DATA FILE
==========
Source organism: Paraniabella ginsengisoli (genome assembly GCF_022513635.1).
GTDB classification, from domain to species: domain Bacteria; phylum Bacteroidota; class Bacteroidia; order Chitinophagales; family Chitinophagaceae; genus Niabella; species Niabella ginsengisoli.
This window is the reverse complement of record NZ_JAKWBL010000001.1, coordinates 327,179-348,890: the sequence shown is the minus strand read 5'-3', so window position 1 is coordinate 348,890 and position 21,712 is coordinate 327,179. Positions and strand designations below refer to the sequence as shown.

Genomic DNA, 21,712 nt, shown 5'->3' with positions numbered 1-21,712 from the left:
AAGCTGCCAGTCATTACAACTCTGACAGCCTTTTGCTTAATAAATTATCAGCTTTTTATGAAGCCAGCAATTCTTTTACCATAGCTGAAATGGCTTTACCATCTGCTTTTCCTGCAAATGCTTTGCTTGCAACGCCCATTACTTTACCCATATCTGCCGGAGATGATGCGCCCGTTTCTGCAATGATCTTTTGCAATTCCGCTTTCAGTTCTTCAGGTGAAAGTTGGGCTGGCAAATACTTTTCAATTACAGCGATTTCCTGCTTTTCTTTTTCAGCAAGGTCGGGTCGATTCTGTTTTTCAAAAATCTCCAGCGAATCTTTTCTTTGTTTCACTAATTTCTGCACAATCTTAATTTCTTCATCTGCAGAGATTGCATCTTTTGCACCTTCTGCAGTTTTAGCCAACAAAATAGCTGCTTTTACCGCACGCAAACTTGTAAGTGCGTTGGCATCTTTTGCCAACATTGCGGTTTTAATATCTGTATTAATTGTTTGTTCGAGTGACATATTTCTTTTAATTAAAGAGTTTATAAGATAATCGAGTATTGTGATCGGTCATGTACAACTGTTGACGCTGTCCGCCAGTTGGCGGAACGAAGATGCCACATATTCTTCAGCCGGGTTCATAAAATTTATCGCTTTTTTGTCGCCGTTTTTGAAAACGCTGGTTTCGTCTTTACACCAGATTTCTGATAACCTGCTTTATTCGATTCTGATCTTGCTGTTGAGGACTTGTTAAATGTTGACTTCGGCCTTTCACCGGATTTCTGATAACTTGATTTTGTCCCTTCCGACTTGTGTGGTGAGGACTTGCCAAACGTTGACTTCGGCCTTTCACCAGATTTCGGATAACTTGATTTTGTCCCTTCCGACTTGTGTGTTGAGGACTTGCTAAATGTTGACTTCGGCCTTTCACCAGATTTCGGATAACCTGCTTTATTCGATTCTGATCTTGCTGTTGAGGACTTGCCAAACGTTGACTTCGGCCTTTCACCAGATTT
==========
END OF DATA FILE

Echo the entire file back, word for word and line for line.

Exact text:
Source organism: Paraniabella ginsengisoli (genome assembly GCF_022513635.1).
GTDB classification, from domain to species: domain Bacteria; phylum Bacteroidota; class Bacteroidia; order Chitinophagales; family Chitinophagaceae; genus Niabella; species Niabella ginsengisoli.
This window is the reverse complement of record NZ_JAKWBL010000001.1, coordinates 327,179-348,890: the sequence shown is the minus strand read 5'-3', so window position 1 is coordinate 348,890 and position 21,712 is coordinate 327,179. Positions and strand designations below refer to the sequence as shown.

Genomic DNA, 21,712 nt, shown 5'->3' with positions numbered 1-21,712 from the left:
AAGCTGCCAGTCATTACAACTCTGACAGCCTTTTGCTTAATAAATTATCAGCTTTTTATGAAGCCAGCAATTCTTTTACCATAGCTGAAATGGCTTTACCATCTGCTTTTCCTGCAAATGCTTTGCTTGCAACGCCCATTACTTTACCCATATCTGCCGGAGATGATGCGCCCGTTTCTGCAATGATCTTTTGCAATTCCGCTTTCAGTTCTTCAGGTGAAAGTTGGGCTGGCAAATACTTTTCAATTACAGCGATTTCCTGCTTTTCTTTTTCAGCAAGGTCGGGTCGATTCTGTTTTTCAAAAATCTCCAGCGAATCTTTTCTTTGTTTCACTAATTTCTGCACAATCTTAATTTCTTCATCTGCAGAGATTGCATCTTTTGCACCTTCTGCAGTTTTAGCCAACAAAATAGCTGCTTTTACCGCACGCAAACTTGTAAGTGCGTTGGCATCTTTTGCCAACATTGCGGTTTTAATATCTGTATTAATTGTTTGTTCGAGTGACATATTTCTTTTAATTAAAGAGTTTATAAGATAATCGAGTATTGTGATCGGTCATGTACAACTGTTGACGCTGTCCGCCAGTTGGCGGAACGAAGATGCCACATATTCTTCAGCCGGGTTCATAAAATTTATCGCTTTTTTGTCGCCGTTTTTGAAAACGCTGGTTTCGTCTTTACACCAGATTTCTGATAACCTGCTTTATTCGATTCTGATCTTGCTGTTGAGGACTTGTTAAATGTTGACTTCGGCCTTTCACCGGATTTCTGATAACTTGATTTTGTCCCTTCCGACTTGTGTGGTGAGGACTTGCCAAACGTTGACTTCGGCCTTTCACCAGATTTCGGATAACTTGATTTTGTCCCTTCCGACTTGTGTGTTGAGGACTTGCTAAATGTTGACTTCGGCCTTTCACCAGATTTCGGATAACCTGCTTTATTCGATTCTGATCTTGCTGTTGAGGACTTGCCAAACGTTGACTTCGGCCTTTCACCAGATTT